This will not be news to anyone, but we are a society that is quasi-obsessed with trends. And while there’s a small sub-set of people that love nothing more than to “buck a trend”, for the most part communities as a whole are much more comfortable following the pack than we are going our own route as individuals.
If we look back at the last handful of decades, there are a number of period-specific trends that can be used to categorize what was happening in any given industry, be it fashion, transportation, housing, electronics…whatever you’re into. But one trend group I’ve been thinking about recently (or maybe just noticing more) is that of material combinations, past and present.
The finish and presentation of “things” -- and let’s be honest, we come into contact with thousands of “things” everyday -- is driven by a number of factors outside of the normal, “society deems this on-trend for the season!” rhetoric. Are you a satin, gloss or matte finish person? Do you prefer smooth to the touch, or is an engineered texture more your speed? Do contrasting colors get you jazzed, or are you drawn more to a monochromatic palette? You catch my drift.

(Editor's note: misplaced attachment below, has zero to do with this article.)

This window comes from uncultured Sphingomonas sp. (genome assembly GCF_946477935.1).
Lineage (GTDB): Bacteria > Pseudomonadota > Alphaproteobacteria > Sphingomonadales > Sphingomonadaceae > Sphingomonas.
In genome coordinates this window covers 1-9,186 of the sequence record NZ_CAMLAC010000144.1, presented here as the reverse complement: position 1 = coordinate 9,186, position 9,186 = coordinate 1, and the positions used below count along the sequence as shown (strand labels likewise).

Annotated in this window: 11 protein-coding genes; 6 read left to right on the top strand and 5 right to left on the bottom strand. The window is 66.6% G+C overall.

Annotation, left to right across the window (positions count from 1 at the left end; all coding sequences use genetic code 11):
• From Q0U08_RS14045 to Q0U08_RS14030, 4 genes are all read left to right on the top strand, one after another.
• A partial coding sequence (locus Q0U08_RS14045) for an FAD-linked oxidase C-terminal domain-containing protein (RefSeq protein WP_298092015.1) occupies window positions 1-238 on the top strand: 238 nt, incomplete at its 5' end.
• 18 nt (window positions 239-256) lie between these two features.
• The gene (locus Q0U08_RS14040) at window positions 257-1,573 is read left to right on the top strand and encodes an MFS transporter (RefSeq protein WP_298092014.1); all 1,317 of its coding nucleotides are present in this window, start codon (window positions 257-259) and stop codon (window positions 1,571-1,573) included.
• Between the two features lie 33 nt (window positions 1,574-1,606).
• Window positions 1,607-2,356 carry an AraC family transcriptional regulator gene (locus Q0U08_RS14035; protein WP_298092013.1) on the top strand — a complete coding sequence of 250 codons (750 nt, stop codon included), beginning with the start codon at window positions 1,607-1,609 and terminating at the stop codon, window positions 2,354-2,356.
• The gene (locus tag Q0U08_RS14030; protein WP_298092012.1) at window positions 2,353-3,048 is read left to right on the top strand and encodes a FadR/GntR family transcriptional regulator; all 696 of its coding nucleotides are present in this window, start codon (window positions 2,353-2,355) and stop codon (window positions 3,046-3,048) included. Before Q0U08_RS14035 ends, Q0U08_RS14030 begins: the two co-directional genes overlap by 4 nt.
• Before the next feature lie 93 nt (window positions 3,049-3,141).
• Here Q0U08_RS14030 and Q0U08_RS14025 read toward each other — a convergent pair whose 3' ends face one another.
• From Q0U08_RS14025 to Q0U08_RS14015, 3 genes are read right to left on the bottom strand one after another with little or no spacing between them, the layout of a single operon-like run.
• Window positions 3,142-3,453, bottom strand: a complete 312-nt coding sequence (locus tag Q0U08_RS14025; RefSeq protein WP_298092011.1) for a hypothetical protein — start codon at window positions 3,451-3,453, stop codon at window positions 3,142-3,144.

Well, if you ask me (and I know you didn’t), one of the most beautiful yet fleeting material combination trends was that of inlaid leather with aluminum. Nothing represents that classic 60’s and 70’s aesthetic combo better than the Polaroid SX-70 camera. With all the other design features aside (which in itself could be another verbose, long-winded blog post), it’s the material combo that grabs my attention foremost. To me it reads sleek and refined but inviting to hold. It’s warm and cool all at once. I guess if I boil it down, it’s the duality of the materials that makes the SX-70 a design classic for me personally.
With that in mind, I’ll leave you all with another material combination from the same era to consider and debate: the classic 1970’s-era wood paneled Jeep Wagoneer. Design classic or heinous mistake? Somewhere in the middle? Digest and discuss at your leisure.